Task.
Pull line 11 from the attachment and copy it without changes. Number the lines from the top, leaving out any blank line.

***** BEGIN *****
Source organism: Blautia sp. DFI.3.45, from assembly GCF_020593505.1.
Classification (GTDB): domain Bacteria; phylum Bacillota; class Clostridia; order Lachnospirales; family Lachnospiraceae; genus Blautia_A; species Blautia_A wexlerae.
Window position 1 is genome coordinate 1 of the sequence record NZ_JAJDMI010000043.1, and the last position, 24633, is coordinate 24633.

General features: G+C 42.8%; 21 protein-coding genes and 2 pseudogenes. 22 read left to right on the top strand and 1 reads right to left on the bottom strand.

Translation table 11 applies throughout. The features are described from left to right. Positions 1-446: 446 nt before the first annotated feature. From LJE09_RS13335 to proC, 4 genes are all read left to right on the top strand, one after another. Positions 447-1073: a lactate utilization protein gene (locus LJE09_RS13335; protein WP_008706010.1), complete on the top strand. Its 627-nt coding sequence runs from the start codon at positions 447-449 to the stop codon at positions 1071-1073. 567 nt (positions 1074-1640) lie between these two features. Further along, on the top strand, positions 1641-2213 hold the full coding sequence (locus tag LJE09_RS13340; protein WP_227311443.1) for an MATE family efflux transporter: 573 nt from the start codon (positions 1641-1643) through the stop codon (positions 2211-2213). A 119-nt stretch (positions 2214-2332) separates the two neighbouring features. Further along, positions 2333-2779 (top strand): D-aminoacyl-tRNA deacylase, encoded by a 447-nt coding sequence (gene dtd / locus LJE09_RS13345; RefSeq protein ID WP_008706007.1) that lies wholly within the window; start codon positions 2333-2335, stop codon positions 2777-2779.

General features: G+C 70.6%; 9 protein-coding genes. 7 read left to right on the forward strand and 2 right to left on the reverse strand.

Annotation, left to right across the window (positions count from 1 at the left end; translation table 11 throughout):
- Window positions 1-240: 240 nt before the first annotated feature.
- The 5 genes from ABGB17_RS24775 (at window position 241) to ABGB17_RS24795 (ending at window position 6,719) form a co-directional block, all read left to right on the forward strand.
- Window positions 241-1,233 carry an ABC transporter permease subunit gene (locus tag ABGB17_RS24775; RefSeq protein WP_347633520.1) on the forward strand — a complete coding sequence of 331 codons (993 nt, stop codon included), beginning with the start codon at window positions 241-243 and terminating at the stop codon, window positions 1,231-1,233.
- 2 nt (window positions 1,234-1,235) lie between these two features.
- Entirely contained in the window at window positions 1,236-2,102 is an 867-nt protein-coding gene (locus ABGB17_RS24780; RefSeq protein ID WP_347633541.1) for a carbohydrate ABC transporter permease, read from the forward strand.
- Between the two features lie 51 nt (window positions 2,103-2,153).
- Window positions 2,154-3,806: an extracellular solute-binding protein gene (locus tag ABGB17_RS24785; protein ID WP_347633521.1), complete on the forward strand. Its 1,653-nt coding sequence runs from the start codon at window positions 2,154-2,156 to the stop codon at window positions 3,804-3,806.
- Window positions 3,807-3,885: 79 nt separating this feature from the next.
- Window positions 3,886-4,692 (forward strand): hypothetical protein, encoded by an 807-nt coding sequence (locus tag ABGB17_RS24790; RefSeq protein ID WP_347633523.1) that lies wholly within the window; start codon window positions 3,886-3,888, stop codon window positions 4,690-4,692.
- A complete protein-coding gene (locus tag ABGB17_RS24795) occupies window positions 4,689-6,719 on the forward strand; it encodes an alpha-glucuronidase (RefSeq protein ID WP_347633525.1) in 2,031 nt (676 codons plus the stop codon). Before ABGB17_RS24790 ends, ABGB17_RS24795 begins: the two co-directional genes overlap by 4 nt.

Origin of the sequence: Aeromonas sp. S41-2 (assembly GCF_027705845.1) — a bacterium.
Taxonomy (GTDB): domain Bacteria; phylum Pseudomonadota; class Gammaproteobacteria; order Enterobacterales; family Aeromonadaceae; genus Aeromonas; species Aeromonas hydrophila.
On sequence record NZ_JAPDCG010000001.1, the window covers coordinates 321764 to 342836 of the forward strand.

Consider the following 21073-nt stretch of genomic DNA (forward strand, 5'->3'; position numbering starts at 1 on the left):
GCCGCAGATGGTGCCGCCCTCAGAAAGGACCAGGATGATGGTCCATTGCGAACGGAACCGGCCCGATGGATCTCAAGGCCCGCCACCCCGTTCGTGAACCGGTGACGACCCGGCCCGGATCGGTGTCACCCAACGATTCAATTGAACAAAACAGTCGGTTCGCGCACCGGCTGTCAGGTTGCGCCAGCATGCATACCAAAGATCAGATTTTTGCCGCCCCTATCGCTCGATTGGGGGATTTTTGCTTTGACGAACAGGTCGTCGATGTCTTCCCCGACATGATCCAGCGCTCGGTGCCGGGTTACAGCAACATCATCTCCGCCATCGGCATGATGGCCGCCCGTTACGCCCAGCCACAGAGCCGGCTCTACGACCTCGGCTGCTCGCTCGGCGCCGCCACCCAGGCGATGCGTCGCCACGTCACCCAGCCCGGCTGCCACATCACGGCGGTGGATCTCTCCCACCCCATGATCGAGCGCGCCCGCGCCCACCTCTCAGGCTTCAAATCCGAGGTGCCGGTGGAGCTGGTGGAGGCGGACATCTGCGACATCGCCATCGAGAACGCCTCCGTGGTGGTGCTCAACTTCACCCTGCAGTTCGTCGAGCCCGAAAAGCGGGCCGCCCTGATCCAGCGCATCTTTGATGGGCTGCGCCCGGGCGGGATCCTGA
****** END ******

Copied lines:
- 2 nt (window positions 1,234-1,235) lie between these two features.